Day 2 of the Broadway League Conference: Going global and to the game.

Day 2 of the conference started out with a mouse sighting.

Yep, Disney was in the house.

But not the Disney you think.  Yesterday AM we got a talk from Andy Bird, Chairman of Walt Disney International, who talked about Disney’s strategy of delivering its content beyond our shores, in order to maximize its success.  And it ain’t as easy as it sounds, even for a powerhouse like Disney, whose products are all huge pre-existing brands.  Too many Producers think their shows are like the Kander and Ebb/Frank Sinatra tune says and that if they make it in NY, they can make it anywhere.  Try again, please.  Different languages, different customs, and different demographics all directly affect whether or not a show will be embraced overseas.

My big takeaway from Mr. Bird’s speech was that I’m never going to be as much of an expert in a foreign market as a partner in that market, just like they’ll never be an expert in the NYC market.  When I go global, it’s essential for me to find people to help “translate” my product to the market to guarantee the same success I’ve had on Broadway.

Our second speaker was the Executive VP & GM of the AA Arena and the (Miami) Heat Group, Kim Stone.  Kim has seen the Heat and their building through some pretty serious failures (a “peaceful riot” and a season when the Heat were the worst in the NBA) to an NBA championship and getting the arena certified green.

I love hearing from speakers in other perishable inventory industries like ours (I’m still hoping someone will host a perishable inventory conference, where theaters, airlines, sports teams, and restaurateurs all converge to talk best practices), but especially from sports teams.  And when I do hear from sports speakers, I’m often reminded how sports teams are like Broadway shows.  Many owners are like a lot of our Producers, who may not have come up in the business, but who have always loved it and gotten in later in life.  And they hire a team of experts to run the team for them.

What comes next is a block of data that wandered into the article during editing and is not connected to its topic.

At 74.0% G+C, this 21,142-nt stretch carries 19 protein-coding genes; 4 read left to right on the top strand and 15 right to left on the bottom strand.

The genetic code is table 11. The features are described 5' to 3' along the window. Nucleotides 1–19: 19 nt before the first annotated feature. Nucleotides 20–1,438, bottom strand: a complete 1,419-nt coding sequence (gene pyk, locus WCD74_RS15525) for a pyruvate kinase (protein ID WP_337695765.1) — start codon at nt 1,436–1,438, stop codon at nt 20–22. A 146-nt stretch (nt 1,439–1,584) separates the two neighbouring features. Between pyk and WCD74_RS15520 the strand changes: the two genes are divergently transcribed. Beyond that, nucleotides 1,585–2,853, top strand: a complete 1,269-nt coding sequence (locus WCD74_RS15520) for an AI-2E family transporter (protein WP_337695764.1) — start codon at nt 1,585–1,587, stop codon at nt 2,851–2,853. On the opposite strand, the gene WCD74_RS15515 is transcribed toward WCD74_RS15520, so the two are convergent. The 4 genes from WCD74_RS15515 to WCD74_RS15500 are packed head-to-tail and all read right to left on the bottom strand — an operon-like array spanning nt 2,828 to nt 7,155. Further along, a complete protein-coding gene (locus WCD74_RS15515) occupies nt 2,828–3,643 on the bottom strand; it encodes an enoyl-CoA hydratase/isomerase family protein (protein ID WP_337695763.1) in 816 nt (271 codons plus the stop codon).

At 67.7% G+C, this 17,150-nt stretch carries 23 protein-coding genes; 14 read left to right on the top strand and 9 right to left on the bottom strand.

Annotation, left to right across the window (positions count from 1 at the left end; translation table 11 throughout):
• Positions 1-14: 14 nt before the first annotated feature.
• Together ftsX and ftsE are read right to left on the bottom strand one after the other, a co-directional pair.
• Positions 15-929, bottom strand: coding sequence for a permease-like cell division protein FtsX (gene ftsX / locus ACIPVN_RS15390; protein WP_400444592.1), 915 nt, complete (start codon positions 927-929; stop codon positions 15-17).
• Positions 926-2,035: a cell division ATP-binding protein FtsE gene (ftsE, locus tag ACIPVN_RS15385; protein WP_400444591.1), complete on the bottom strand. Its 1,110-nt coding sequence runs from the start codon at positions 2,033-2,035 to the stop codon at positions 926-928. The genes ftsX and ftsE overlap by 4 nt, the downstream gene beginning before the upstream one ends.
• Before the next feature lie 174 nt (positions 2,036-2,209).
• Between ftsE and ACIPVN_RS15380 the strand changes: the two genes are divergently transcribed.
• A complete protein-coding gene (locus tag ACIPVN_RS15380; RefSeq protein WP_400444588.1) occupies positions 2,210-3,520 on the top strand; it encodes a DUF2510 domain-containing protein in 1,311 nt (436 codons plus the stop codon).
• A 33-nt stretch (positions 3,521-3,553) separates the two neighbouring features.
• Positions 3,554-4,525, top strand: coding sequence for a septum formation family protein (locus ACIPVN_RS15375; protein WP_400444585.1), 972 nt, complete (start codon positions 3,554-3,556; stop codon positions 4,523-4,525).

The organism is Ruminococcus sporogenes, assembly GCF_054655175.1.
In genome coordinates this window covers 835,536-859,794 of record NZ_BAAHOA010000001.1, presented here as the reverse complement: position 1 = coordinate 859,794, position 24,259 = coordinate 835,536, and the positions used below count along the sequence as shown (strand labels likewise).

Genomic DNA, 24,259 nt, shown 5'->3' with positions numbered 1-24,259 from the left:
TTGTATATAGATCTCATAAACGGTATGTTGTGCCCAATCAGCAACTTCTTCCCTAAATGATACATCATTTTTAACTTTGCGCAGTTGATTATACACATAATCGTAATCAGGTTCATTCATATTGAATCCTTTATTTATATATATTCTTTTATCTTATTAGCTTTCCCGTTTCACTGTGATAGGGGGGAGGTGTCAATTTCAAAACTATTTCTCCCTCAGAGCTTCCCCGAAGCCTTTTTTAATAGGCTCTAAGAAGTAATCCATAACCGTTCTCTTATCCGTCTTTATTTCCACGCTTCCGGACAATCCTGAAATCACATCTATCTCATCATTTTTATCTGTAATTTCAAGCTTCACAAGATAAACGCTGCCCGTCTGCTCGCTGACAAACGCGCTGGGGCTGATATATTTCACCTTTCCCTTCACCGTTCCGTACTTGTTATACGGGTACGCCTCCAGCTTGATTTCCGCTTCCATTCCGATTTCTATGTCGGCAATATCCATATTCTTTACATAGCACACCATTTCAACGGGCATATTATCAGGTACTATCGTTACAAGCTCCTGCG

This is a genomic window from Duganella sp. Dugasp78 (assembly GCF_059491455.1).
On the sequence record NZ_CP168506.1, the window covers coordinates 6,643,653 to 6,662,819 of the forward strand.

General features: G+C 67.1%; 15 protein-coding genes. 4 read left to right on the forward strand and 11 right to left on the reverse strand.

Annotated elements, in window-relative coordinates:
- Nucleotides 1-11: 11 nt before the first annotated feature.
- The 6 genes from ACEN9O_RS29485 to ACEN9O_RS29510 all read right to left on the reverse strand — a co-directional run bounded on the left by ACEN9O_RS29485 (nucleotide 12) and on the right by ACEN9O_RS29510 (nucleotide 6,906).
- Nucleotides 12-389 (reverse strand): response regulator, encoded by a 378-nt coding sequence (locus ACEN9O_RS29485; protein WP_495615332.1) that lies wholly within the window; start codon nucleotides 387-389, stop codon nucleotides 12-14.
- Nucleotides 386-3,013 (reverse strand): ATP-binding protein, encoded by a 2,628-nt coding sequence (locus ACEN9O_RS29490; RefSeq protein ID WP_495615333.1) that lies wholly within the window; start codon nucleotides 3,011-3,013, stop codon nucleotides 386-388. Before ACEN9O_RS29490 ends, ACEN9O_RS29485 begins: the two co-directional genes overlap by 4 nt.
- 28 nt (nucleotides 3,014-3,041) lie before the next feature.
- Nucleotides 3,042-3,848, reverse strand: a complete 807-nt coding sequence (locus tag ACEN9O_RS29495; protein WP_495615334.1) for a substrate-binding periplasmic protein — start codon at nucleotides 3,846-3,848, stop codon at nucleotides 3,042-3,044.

My big takeaway from Kim’s talk was, well, how often she flopped . . . but how, despite failing so hard she was in tears twice at the office, she dug down, sucked it up, and kept fighting, until she found success.  The photo in this blog was in her PowerPoint – the left side is what  the path to success looks like to other folks, and the right side is what it actually looks like to you while you’re working at it.  It’s a great reminder to perfectionists like me (and you, you Type A people out there!) that you’re not going to succeed every time you try something.  All that you need to do is succeed more often than you fail.

And thus ends another biennial conference!  (There’s a wrap up session tomorrow morning, but no more official speakers, so I’m tying up my coverage with this entry.)  As always, the conference pokes and prods at our sensitive spots.  It doesn’t feel good, all the time.  Kind of like a doctor’s office when they put on that rubber glove.  But it’s necessary.

And now it’s up to us to leave and take what we’ve debated, discussed and got drunk over, and do something about it.


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– This week on the Podcast:  Broadway gossip columnist Michael Riedel from the NY Post.  Listen here.


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